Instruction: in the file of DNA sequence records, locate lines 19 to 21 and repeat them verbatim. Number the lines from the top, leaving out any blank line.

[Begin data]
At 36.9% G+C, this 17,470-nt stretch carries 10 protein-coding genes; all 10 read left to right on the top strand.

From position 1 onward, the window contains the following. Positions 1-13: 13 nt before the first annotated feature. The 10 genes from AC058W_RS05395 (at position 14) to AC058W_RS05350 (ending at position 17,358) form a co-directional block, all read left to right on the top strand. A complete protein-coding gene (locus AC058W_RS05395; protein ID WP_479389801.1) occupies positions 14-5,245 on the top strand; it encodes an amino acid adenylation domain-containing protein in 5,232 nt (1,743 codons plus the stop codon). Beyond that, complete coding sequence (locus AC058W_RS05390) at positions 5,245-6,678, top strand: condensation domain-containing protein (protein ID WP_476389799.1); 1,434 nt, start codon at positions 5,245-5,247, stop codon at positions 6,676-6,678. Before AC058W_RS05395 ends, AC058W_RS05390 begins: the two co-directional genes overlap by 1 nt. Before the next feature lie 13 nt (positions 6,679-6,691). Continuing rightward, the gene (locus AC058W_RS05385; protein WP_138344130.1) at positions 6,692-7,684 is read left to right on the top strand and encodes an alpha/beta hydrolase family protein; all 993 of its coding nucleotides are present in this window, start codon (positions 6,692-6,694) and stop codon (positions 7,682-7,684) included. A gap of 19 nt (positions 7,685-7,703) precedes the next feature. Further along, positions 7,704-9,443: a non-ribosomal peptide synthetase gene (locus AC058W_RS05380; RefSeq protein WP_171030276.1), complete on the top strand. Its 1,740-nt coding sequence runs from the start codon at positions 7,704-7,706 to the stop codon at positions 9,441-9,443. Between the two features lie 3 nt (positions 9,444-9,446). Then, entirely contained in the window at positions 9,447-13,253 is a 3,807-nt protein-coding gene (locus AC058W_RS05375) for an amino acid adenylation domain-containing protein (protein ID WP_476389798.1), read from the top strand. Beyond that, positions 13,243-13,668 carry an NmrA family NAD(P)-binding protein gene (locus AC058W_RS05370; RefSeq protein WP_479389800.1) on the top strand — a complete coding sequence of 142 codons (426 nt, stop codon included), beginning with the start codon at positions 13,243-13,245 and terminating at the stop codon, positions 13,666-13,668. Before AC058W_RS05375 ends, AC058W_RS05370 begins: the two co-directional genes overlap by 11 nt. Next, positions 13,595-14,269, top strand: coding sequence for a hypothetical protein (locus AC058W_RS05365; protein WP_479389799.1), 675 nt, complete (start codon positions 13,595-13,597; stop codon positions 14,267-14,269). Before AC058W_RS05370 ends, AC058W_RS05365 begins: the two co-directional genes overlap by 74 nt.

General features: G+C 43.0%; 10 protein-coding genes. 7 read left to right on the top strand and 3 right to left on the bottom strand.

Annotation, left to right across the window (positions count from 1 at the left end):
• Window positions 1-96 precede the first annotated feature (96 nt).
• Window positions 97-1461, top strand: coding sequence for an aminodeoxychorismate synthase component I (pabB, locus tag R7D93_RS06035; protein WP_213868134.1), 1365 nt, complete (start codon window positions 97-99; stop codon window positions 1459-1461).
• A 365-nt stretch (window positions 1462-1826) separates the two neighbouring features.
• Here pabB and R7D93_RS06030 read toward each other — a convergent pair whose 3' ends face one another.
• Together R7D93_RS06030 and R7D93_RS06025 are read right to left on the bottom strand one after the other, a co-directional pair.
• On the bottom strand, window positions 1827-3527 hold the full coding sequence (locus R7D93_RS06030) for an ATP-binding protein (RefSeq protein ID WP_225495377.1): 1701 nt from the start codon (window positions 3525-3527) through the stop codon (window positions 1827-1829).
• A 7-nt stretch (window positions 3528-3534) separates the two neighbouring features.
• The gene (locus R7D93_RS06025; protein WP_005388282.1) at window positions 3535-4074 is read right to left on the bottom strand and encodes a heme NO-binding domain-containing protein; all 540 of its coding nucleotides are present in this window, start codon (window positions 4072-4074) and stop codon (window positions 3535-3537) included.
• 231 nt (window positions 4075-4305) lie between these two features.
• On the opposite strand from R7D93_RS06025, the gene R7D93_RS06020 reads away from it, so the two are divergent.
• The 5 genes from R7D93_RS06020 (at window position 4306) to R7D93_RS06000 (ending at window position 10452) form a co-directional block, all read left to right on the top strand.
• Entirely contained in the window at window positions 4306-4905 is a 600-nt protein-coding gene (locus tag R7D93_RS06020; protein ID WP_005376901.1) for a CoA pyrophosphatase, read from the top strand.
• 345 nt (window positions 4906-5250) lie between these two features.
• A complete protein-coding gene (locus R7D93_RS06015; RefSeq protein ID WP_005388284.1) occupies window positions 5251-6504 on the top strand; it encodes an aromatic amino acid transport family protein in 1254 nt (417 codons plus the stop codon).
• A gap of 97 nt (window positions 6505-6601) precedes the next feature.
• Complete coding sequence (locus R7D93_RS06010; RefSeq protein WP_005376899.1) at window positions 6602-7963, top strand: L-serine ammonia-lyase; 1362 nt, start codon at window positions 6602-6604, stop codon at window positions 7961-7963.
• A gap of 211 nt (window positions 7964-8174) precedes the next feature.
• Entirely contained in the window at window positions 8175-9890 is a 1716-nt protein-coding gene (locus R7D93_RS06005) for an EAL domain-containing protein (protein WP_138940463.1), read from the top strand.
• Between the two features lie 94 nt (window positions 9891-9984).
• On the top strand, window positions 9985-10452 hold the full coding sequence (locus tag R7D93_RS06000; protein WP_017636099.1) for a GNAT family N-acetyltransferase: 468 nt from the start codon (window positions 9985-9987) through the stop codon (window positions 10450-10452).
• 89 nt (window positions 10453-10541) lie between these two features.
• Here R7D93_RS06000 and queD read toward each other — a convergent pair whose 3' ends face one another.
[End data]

• A gap of 97 nt (window positions 6505-6601) precedes the next feature.
• Complete coding sequence (locus R7D93_RS06010; RefSeq protein WP_005376899.1) at window positions 6602-7963, top strand: L-serine ammonia-lyase; 1362 nt, start codon at window positions 6602-6604, stop codon at window positions 7961-7963.
• A gap of 211 nt (window positions 7964-8174) precedes the next feature.